Wednesday, 18 September 2019

WHITIANGA WEATHER

Daffodil Day the Mercury Bay Cancer Support Trust’s biggest event of the year

More than 80 eager volunteers will be donning yellow and taking to the Mercury Bay streets this Friday, 30 August, for the Cancer Society of New Zealand’s Daffodil Day. The annual fundraiser is coordinated locally by the Mercury Bay Cancer Support Trust and trustee, Ruth Young, says it is the trust’s biggest event of the year.

“It is a huge undertaking, but we have a great team of volunteers, from Matarangi down to Hahei, who are so supportive and do a terrific job,” she says.

Daffodil stalls will be up and running from around 8:00am on Friday. In Whitianga, they will be located outside New World, Countdown, Buffalo Beach Four Square and near Tango’s in Albert Street. There will be roaming street collectors throughout the day and also during the evening at local restaurants, pubs and clubs.

Over the weekend, members of the trust were out picking some locally grown daffodils, which are being distributed to local business throughout the week.

“Steve Wood and Sandy Dobedoe from Coastal Satellite very kindly allowed us to collect from their huge paddock of daffodils up on the 309 Road. Gloria Humphries also donated daffodils to us from her Coroglen property on Rangihau Road. After we collected the daffodils, we took the flowers home and organised them into bunches.

“Daffodils are also sent to us by the Cancer Society to sell on Friday. When they arrive, we need to get them in water, put them in bunches and then get them out all the volunteers by Thursday so everyone is ready to go on Friday morning,” says Ruth.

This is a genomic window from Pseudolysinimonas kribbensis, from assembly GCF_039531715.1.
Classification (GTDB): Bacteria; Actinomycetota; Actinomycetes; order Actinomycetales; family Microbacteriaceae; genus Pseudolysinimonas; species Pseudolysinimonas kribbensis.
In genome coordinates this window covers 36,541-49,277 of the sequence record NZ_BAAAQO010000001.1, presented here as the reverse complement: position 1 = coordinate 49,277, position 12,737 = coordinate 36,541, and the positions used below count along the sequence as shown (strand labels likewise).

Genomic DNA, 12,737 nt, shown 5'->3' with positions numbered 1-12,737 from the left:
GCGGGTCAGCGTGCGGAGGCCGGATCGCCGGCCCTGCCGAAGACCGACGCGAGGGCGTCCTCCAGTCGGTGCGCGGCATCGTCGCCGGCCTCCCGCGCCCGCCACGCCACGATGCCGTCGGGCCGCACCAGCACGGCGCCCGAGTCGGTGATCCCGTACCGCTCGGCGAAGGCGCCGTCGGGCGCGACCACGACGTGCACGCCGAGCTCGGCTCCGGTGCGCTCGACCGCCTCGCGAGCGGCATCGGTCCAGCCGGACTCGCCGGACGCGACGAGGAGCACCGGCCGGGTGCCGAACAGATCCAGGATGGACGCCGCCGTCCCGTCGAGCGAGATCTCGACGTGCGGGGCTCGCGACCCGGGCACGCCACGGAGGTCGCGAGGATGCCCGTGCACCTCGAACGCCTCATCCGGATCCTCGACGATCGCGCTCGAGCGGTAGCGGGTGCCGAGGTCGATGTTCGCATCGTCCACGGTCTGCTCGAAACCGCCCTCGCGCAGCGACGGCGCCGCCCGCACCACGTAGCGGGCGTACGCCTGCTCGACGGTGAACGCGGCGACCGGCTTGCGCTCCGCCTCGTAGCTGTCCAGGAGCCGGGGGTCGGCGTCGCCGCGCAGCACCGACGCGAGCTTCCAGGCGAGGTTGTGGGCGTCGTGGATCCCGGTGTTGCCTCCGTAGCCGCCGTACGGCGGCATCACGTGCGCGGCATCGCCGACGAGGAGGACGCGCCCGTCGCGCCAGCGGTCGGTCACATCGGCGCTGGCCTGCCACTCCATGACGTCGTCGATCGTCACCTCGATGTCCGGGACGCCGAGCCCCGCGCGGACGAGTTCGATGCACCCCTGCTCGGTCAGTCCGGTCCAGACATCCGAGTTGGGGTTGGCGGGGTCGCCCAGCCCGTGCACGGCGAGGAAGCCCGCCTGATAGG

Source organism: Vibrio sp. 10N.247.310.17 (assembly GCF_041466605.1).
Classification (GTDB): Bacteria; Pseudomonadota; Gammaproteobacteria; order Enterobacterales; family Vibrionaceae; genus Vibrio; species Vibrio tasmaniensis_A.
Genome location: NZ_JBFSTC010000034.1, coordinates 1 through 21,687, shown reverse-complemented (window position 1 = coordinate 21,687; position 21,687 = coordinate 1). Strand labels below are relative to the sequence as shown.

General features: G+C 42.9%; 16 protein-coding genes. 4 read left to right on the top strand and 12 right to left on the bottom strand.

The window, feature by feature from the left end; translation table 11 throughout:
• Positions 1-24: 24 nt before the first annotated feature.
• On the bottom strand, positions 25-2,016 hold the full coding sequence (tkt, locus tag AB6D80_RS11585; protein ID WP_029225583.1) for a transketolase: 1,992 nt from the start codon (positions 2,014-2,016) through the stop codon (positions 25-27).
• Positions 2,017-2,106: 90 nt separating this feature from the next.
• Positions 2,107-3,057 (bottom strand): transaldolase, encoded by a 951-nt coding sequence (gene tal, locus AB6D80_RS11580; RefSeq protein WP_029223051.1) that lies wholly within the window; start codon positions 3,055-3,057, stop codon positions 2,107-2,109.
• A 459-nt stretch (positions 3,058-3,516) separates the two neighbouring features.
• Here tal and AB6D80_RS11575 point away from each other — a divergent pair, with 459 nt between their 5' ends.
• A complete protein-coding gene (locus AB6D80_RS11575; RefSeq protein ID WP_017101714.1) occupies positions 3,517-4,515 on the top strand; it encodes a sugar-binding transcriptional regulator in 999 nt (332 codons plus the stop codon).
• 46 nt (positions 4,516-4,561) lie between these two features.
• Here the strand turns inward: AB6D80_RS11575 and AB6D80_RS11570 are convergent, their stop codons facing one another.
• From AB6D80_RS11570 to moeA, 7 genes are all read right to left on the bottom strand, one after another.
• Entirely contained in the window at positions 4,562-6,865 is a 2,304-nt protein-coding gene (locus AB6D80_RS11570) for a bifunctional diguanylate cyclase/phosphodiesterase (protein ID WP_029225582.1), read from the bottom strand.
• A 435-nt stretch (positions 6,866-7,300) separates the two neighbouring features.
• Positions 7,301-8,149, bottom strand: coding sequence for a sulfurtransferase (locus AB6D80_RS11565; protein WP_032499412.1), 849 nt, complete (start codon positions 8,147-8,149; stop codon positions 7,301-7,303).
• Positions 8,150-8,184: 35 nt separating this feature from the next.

Ruth says the Coromandel Peninsula is one of the most generous regions in the North Island every year in terms of the money raised on Daffodil Day. “We get a huge amount of support, the level of awareness is really high here. This could be because of our older population. We all know someone who has been affected by cancer, if we have not been ourselves. It is a big factor for all our communities and one that will become even bigger over time as our retired population increases,” she says.

Although it operates as an independent organisation, the Mercury Bay Cancer Support Trust works closely with the Waikato/Bay of Plenty Branch of the Cancer Society. The five trustees of the trust have all been affected by cancer in some way. “We are there to support people who have had a cancer diagnosis and their families. It is a very daunting time and we help make sense of information and connect people with other services that are available to them. Because we have all been through it ourselves in some way, we can empathise with what they are going through and advocate for them if required,” Ruth says.

The funds raised through Daffodil Day go to the Waikato/Bay of Plenty Branch of the Cancer Society with a proportion coming back to the Coromandel to support patients and families with things like transport to appointments and accommodation close to Waikato Hospital if required.

“We are all set for another great day on Friday. A huge thanks to all our volunteers - we will be out there fundraising whatever the weather, so come by, say hello and show your support for this cause that is so close to all our hearts,” says Ruth.

Pictured: Some of the Mercury Bay Cancer Support Trust trustees and volunteers who picked daffodils over the course of last weekend. From the left - Julie Oliver, Ruth Young, Sel Richardson, Lynne Richardson, Delle Jackson (in front of Lynne), Ann Mulcahy,Steve Wood, Tony Kelly, Anne Pendray and Glen Mulcahy.

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The Mercury Bay Informer is a highly popular community newspaper, based in Whitianga. The paper is distributed throughout the Coromandel Peninsula, coast to coast from Thames to north of Colville.